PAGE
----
How do you define a favorite video game? Is it the one that filled you with the most inspiration? If that’s the case, then the clear winner would be Skies of Arcadia, a JRPG for the Dreamcast that presented a bright world full of wonder and possibility. Even now, when I take a step back from my writing and look at it critically, I see the influence that game has had on me.
Or, is your favorite game the one that had the greatest emotional connection to you? If that’s the case, then the clear winner is Persona 4. Kanji’s struggle with his sexuality mirrored my own in a number of ways, and years later, I can recall specific plot points from the game with clarity. It’s stuck with me for years, and will continue to do so.
Or, is your favorite game the one that always brings a smile to your face? The one that you boot up when you’re feeling down, the one that was a constant companion for more years than you care to admit? The one that you swear you could play with your eyes closed? If that’s the case, and I believe it is, then my favorite video game is Sonic 3 and Knuckles.
Yes, I know I’m cheating a little bit here because that’s technically two games combined together. But the experience they create feels so singular, so united, that I very rarely played them separate from each other. And they were originally designed to be one game, so I’m gonna say that it counts. I’ll leave it to the commenters to decide if they agree.
Sonic 3 and Knuckles uses the admittedly-still-cool feature of cartridge locking. Basically, Sonic and Knuckles has a slot on top of the cartridge for you to put other games on top. When you put Sonic 3 on there, the two games combine together into an almost “mega-game.” The stories combine, more levels are added together, and everything fits perfectly into place. It’s like this was how the game was made to be played.
Funny how that works out.
The plot of the game is fairly simple, but complicated by platformer standards. Out in the ocean, Angel Island rests. Angel Island is home to the Master Emerald, a crystal with tons of power. Dr. Robotnik needs the Master Emerald for his world domination plans, but he finds that the Emerald is protected by a red echidna named Knuckles. Rather than roboticize Knuckles, Robotnik convinces him that Sonic and Tails (who recently arrived at the island), are out to steal the Emerald. Thus, the blue hedgehog finds himself with a new foe. And so the game begins.
Level design is at its most creative here. There are still loops and rings, and a clear focus on speed. But there is also a focus on exploration, as the special stages are accessed by finding Golden Rings in the levels. If you want the best ending, you need to seek out these stages. Levels are layered, with alternate paths branching off everywhere. While I have my preferred routes to travel, it does feel that every time I go through the game, I get to the end a different way. It’s fast, and it’s challenging at times, but it’s always fun. Even in the water levels.
Unlike past Sonic games, there is a boss at the end of every level. Often, there is even some interaction with the bosses before their actual encounter. The first level has a robot that burns the forest, for example. You start the game in a sunny green area, but about halfway through, the robot drops bombs every and burns it all down. The rest of the level is then on fire. It’s a little touch, but it goes a long way.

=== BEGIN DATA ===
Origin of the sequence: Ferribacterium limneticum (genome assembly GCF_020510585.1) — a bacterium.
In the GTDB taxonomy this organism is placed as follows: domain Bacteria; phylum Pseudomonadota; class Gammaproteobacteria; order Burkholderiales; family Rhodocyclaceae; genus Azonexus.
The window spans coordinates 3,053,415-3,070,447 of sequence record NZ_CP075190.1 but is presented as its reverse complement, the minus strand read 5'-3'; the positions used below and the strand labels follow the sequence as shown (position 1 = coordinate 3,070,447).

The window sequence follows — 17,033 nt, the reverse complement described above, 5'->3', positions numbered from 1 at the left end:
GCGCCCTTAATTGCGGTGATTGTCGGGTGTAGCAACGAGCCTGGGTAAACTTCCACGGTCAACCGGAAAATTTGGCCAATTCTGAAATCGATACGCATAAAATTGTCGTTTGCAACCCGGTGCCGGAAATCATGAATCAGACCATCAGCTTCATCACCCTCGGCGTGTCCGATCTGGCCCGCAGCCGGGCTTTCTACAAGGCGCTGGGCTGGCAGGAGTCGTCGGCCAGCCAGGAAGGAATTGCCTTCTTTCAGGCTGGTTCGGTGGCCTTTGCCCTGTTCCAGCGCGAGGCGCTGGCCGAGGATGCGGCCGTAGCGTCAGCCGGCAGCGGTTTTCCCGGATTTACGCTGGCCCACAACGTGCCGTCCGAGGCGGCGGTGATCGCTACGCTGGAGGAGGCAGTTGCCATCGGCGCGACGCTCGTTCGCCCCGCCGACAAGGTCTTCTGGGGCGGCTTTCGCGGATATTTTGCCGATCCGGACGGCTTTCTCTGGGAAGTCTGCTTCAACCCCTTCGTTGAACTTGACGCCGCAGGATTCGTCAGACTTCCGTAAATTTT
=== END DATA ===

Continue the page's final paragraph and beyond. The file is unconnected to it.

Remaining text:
My favorite boss is that of Marble Garden zone. Sonic finds Dr. Robotnik with a drill on his ship, and it looks like a typical boss fight. That is, until Robotnik drills straight down, destroying the garden in one fell swoop! The first time I saw this, I gasped. How was I supposed to win that, with no ground? But Tails, who is normally regulated to “guy who gets in the way” saves the day here. He picks up Sonic in his arms, and together they are able stop Robotnik.
There is a strong focus here on the cinematic nature and the story. Whereas other Sonic games kept story light with a seemingly random set of levels strung together, here everything is connected. Act 2 of a world begins right where Act 1 ended, with no fade to black. There are little transitions from each level. They aren’t much, but seeing Sonic fire himself out of a cannon and then land in the next world goes a long way to making this game feel connected.
There are even some brief cutscenes, though they are usually kept playable. Towards the end of the game, Sonic and Knuckles have their fight. Dr. Robotnik, seeing the chance, steals the Master Emerald. Knuckles, of course, sees this, and tries to get it back. He grabs the emerald, but Robotnik has other plans. Bits of wire come out of his ship, and electrocute Knuckles, wounding him, and giving Robotnik time to escape. Knuckles, seeing this, uses the last of his strength to help Sonic pursue his foe. It’s not much, but for the time, this was really big. It stuck with me, you know? Even know, the once-bad-now-good trope is one of my favorites.
That’s ignoring the other details, like how the Death Egg can be seen in the background of some stages, how Knuckles goes through every level differently than Sonic and Tails, with some different bosses, the quality of the music, the dizzying special stages that require more skill than in the past, the bonus level you get when you complete all special stages, and so on and so on. There is so much content and memorable moments packed into what is basically a two hour game, that I cannot describe them all in this one blog post.
I can only recommend that you play the game if you haven’t already. You won’t be disappointed.